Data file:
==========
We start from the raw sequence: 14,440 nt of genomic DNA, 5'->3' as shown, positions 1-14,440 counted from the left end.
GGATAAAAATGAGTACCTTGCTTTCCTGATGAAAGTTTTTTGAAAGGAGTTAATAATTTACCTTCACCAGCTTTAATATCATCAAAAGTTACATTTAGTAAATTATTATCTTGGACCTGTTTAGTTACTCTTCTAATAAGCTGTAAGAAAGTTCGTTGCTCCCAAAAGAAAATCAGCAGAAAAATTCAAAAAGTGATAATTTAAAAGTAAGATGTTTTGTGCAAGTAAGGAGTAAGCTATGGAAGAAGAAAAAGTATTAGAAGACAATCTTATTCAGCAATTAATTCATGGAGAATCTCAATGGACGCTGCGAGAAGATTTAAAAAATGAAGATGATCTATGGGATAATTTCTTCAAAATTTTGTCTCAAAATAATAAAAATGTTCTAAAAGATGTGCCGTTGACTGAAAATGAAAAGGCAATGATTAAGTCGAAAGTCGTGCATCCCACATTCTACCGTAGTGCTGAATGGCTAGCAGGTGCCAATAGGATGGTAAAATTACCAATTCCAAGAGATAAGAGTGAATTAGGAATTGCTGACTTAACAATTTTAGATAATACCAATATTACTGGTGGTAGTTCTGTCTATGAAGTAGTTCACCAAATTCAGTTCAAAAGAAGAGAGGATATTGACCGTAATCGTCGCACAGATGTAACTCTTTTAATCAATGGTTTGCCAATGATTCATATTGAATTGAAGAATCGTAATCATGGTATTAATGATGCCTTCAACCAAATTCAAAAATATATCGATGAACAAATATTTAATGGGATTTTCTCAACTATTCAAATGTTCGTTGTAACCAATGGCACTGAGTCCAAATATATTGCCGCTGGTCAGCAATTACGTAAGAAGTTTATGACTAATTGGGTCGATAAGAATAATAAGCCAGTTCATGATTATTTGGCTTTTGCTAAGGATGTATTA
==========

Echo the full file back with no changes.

We start from the raw sequence: 14,440 nt of genomic DNA, 5'->3' as shown, positions 1-14,440 counted from the left end.
GGATAAAAATGAGTACCTTGCTTTCCTGATGAAAGTTTTTTGAAAGGAGTTAATAATTTACCTTCACCAGCTTTAATATCATCAAAAGTTACATTTAGTAAATTATTATCTTGGACCTGTTTAGTTACTCTTCTAATAAGCTGTAAGAAAGTTCGTTGCTCCCAAAAGAAAATCAGCAGAAAAATTCAAAAAGTGATAATTTAAAAGTAAGATGTTTTGTGCAAGTAAGGAGTAAGCTATGGAAGAAGAAAAAGTATTAGAAGACAATCTTATTCAGCAATTAATTCATGGAGAATCTCAATGGACGCTGCGAGAAGATTTAAAAAATGAAGATGATCTATGGGATAATTTCTTCAAAATTTTGTCTCAAAATAATAAAAATGTTCTAAAAGATGTGCCGTTGACTGAAAATGAAAAGGCAATGATTAAGTCGAAAGTCGTGCATCCCACATTCTACCGTAGTGCTGAATGGCTAGCAGGTGCCAATAGGATGGTAAAATTACCAATTCCAAGAGATAAGAGTGAATTAGGAATTGCTGACTTAACAATTTTAGATAATACCAATATTACTGGTGGTAGTTCTGTCTATGAAGTAGTTCACCAAATTCAGTTCAAAAGAAGAGAGGATATTGACCGTAATCGTCGCACAGATGTAACTCTTTTAATCAATGGTTTGCCAATGATTCATATTGAATTGAAGAATCGTAATCATGGTATTAATGATGCCTTCAACCAAATTCAAAAATATATCGATGAACAAATATTTAATGGGATTTTCTCAACTATTCAAATGTTCGTTGTAACCAATGGCACTGAGTCCAAATATATTGCCGCTGGTCAGCAATTACGTAAGAAGTTTATGACTAATTGGGTCGATAAGAATAATAAGCCAGTTCATGATTATTTGGCTTTTGCTAAGGATGTATTA